Number grid 1 – 120 The children choose the number they need to practice (skip counting). They arrange the manipulatives in rows, then they cover the number on the grid. After each row that is built, they count from the start. Soon they begin to notice that the numbers repeat and a pattern in counting is being generated. Buttons in rows covering the grid with discs
After the child builds the number with the base ten blocks, she adds or subtracts a tens amount. For example – 87 take away 30. Once he shows it with the base ten blocks, he uses the number grid to “act out” what he did. This helps a child see the connection between the manipulatives and the more abstract representation of an equation.
The long hand (minute hand) matches the numbers in minutes. The children know how to count by fives. They can be guided to use that skill in counting the minutes. The hour hand is short and red. The numbers on the clock are red too. When practicing, the child is guided to recognize which is the short hand, which is the long hand; initially, they read the hour hand first, then the minute hand. Now we use ‘quarter past,’ ‘half past,’ and ‘quarter to,’ interchangeably with :15 :30 and :45. This is our child friendly clock.
We explore new material before it is used in a lesson – these are attribute shapes which we will use in future lessons in geometry.
Exploring new materials is done before any formal teaching using these manipulatives begins. This helps the children formulate additional ideas that will enhance their understanding of new concepts. an array concentric circles symmetry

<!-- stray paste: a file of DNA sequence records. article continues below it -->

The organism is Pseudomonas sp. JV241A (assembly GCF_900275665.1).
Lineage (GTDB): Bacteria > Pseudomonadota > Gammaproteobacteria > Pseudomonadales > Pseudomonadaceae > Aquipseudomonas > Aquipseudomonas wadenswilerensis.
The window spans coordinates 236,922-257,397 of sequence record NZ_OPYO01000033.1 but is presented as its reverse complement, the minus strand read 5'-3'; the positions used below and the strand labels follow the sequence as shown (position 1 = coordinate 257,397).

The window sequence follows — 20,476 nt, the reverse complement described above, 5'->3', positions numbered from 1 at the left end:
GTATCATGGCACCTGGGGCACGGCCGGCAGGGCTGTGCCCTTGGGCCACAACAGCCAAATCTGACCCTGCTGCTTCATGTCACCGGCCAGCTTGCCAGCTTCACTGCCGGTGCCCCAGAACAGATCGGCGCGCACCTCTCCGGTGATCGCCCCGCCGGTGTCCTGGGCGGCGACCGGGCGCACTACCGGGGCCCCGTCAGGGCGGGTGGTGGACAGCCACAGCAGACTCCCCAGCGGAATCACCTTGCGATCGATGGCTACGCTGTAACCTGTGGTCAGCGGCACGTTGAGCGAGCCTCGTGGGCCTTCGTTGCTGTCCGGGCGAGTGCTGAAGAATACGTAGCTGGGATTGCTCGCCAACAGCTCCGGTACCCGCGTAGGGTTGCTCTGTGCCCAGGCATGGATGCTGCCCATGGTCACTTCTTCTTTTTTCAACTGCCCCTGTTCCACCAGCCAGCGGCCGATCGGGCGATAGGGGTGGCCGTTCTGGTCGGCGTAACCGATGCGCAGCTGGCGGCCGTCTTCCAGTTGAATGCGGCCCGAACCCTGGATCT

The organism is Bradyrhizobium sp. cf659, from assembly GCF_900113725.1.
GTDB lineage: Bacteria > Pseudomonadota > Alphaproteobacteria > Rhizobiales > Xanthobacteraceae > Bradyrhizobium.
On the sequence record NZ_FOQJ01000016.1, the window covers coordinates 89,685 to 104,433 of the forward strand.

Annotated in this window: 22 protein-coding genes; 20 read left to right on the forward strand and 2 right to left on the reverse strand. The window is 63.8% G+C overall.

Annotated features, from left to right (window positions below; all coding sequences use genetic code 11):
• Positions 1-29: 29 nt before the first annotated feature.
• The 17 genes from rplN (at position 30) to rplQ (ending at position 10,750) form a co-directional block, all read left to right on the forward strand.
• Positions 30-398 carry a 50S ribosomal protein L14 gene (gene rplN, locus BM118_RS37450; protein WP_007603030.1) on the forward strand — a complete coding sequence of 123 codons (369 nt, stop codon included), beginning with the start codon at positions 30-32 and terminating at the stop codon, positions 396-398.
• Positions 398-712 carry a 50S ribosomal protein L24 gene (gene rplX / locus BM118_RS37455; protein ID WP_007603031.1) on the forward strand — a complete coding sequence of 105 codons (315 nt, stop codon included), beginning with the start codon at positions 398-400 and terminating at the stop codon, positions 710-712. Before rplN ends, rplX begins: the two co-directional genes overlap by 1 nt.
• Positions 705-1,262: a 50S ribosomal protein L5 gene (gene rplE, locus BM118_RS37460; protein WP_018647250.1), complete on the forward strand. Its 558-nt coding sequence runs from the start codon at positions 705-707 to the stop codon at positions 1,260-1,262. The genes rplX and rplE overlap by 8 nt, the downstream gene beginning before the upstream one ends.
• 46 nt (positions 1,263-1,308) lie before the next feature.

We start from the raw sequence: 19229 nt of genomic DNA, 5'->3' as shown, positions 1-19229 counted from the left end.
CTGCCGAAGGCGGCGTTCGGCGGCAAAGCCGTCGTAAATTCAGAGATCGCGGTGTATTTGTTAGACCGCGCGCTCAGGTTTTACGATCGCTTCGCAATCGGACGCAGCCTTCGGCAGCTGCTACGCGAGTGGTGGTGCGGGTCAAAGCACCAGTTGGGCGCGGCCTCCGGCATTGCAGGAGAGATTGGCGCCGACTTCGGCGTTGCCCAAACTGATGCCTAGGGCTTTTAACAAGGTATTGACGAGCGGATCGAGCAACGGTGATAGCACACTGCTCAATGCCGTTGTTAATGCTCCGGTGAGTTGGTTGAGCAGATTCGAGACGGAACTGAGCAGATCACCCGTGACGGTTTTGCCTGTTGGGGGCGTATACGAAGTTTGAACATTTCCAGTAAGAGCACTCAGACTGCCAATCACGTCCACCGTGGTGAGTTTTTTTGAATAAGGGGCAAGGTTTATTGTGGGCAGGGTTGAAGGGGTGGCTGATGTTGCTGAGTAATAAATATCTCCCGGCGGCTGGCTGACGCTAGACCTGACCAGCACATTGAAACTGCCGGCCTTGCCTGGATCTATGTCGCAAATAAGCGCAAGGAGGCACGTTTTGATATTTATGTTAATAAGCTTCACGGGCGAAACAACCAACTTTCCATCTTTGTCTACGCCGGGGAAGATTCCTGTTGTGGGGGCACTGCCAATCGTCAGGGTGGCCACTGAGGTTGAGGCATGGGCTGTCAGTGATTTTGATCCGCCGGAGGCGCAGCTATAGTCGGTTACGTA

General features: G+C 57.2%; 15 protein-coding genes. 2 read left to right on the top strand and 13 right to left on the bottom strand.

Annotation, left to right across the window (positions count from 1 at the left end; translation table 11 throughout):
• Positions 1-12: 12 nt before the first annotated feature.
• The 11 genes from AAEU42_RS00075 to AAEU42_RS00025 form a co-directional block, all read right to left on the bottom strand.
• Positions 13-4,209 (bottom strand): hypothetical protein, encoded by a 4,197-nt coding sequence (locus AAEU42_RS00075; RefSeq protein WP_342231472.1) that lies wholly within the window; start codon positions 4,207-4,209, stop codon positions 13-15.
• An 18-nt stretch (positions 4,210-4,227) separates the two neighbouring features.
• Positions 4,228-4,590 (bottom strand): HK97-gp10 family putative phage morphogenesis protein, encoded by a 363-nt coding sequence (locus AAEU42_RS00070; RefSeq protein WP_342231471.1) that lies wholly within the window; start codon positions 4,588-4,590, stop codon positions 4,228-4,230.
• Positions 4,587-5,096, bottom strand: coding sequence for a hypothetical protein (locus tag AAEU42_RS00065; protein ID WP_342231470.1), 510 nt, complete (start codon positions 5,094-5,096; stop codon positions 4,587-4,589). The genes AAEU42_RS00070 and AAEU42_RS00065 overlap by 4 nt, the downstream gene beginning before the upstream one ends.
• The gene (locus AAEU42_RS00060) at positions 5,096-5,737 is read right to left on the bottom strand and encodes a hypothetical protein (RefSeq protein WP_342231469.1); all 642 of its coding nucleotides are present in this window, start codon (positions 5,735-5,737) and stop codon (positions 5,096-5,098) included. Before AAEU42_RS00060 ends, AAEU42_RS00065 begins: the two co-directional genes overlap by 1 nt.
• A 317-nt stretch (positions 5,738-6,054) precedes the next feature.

counting money <ul><li>The child rolls a die. He or she takes the amount from a pile of coins. </li></ul><ul><li>Then the amount is written. The die is rolled again and coins are counted and taken from the pile of coins. </li></ul><ul><li>Once a child gets 5 or more pennies, a trade must be done for a nickel. The child counts the new coin combination and rolls the die. </li></ul><ul><li>The objective is to keep trading when feasible and recounting the new coin combination. </li></ul><ul><li>The children are also learning to write amounts using the decimal notation once 100 cents is reached. </li></ul>
We hope you have learned more about how we work with math manipulatives. Math is enjoyable even if it is challenging at times.